8 10 2008
JJ

We talk often here about the grievous thinking error of taking isolated factoids and even individual words so literally, as if there were no such thing as ambiguity or nuance or context. Ignorant, incurious literalism (that breeds intolerance of those who don’t share it) is my main concern with religious beliefs, and why literalism is a HUGE problem where religion and politics intersect. Hence my main problem with Sarah Palin as any sort of national leader. Zeroing in on one small aspect of any issue and magnifying it to fill the whole frame of vision, distorts reality, even the reality of the one thing you’re trying to see clearly, much less the larger picture into which it fits.

Check this out from Time to see how it applies to Palin’s pentecostal populism: Maybe We Should Blame God for the Subprime Mess

Although a type of Pentecostalism, Prosperity theology adds a distinctive layer of supernatural positive thinking. Adherents will reap rewards if they prove their faith to God by contributing heavily to their churches, remaining mentally and verbally upbeat and concentrating on divine promises of worldly bounty supposedly strewn throughout the Bible. Critics call it a thinly disguised pastor-enrichment scam. Other experts, like Walton, note that for all its faults, the theology can empower people who have been taught to see themselves as financially or even culturally useless to feel they are “worthy of having more and doing more and being more.” In some cases the philosophy has matured with its practitioners, encouraging good financial habits and entrepreneurship.

But Walton suggests that a decade’s worth of ever easier credit acted like a drug in Prosperity’s bloodstream. “The economic boom ’90s and financial overextensions of the new millennium contributed to the success of the Prosperity message,” he wrote recently on his personal blog as well as on the website Religion Dispatches. And not positively. “Narratives of how ‘God blessed me with my first house despite my credit’ were common. Sermons declaring ‘It’s your season to overflow’ supplanted messages of economic sobriety,” and “little attention was paid to … the dangers of using one’s home equity as an ATM to subsidize cars, clothes and vacations.”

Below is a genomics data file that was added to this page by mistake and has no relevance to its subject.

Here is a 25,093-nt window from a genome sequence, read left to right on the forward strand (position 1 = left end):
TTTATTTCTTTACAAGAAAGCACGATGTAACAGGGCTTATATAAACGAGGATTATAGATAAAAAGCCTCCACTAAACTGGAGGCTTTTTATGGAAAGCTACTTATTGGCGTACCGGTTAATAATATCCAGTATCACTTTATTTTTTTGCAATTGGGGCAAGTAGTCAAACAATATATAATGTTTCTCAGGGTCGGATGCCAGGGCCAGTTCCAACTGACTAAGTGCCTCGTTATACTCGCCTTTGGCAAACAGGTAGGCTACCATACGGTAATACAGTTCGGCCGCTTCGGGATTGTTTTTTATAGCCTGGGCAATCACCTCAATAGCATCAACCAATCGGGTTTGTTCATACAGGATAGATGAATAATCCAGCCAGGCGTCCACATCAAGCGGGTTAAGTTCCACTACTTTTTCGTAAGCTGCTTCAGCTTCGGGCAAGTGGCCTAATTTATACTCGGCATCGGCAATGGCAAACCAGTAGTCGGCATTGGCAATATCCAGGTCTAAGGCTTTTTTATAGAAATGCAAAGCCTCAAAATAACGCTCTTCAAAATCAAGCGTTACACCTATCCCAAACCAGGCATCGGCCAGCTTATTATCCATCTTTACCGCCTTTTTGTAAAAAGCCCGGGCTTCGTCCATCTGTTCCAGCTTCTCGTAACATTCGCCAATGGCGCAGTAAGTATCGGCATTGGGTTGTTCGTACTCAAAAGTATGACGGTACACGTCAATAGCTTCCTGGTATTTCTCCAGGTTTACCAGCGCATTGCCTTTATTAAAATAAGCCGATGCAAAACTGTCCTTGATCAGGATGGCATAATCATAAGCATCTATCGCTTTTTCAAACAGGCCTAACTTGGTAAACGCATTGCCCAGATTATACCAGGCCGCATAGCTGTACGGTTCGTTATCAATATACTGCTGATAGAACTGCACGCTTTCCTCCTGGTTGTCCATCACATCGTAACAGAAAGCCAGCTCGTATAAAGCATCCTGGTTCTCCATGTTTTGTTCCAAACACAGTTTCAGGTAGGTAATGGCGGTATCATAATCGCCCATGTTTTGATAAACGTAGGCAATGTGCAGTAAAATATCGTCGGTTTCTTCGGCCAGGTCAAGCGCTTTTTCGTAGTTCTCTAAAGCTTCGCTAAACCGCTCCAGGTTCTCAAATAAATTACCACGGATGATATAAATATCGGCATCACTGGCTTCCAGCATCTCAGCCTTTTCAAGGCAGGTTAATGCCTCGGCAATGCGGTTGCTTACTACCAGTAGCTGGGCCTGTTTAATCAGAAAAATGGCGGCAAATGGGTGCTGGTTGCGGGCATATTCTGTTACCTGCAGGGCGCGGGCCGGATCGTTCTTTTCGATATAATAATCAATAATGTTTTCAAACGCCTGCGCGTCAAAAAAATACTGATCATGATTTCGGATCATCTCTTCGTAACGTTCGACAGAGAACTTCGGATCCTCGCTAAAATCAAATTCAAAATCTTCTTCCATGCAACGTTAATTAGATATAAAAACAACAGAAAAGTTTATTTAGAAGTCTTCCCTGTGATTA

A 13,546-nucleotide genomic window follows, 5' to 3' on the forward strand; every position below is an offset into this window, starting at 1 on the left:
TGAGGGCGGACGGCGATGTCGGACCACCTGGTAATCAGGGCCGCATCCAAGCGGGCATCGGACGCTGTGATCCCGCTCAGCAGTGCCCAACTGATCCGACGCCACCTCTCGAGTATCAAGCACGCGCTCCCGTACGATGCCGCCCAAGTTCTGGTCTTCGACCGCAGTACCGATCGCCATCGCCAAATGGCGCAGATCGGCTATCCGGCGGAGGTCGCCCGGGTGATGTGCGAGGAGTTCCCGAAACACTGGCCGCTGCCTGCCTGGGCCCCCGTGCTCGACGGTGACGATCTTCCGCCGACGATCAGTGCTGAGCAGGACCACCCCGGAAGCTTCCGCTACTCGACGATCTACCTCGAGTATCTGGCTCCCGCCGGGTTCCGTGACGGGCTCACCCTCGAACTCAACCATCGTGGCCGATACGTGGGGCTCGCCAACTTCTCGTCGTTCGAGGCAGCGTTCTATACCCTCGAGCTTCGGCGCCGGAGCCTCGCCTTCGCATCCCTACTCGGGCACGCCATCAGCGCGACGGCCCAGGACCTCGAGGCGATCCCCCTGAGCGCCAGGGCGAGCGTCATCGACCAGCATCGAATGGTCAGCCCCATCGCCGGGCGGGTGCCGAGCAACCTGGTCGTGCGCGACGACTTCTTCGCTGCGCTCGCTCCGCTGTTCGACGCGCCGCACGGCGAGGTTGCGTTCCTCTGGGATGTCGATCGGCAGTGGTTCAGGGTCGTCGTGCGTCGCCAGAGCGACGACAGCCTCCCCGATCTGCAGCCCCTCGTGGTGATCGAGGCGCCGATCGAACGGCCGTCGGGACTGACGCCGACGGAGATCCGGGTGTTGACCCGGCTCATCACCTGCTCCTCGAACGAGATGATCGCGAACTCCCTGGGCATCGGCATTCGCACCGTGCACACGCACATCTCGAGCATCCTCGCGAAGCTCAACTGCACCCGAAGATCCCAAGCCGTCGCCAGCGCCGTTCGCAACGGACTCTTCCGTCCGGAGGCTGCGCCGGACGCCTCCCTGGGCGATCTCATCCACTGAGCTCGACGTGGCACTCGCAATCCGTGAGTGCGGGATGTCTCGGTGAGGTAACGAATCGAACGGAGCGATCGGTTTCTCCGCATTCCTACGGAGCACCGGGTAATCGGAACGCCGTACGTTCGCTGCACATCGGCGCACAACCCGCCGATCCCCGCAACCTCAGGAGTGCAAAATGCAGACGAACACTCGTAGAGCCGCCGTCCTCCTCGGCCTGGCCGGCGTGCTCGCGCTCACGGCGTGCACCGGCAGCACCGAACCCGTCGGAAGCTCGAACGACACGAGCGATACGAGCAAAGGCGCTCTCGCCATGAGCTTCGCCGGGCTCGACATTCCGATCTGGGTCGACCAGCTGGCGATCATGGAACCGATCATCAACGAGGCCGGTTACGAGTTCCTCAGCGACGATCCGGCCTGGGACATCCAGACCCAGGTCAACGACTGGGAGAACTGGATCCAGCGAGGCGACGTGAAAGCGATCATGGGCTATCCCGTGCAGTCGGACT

With the bubble burst, Walton and Butler assume that Prosperity congregants have taken a disproportionate hit, and they are curious as to how their churches will respond. Butler thinks some of the flashier ministries will shrink along with their congregants’ fortunes. Says Walton: “You would think that the current economic conditions would undercut their theology.” But he predicts they will persevere, since God’s earthly largesse is just as attractive when one is behind the economic eight ball.

A recent publicly posted testimony by a congregant at the Brownsville Assembly of God, near Pensacola, Fla., seems to confirm his intuition. Brownsville is not even a classic Prosperity congregation — it relies more on the anointing of its pastors than on Scriptural promises of God. But the believer’s note to his minister illustrates how magical thinking can prevail even after the mortgage blade has dropped.

“Last Sunday,” it read, “You said if anyone needed a miracle to come up. So I did. I was receiving foreclosure papers, so I asked you to anoint a picture of my home and you did and your wife joined with you in prayer as I cried. I went home feeling something good was going to happen. On Friday the 5th of September I got a phone call from my mortgage company and they came up with a new payment for the next 3 months of only $200. My mortgage is usually $1,020. Praise God for his Mercy & Grace.”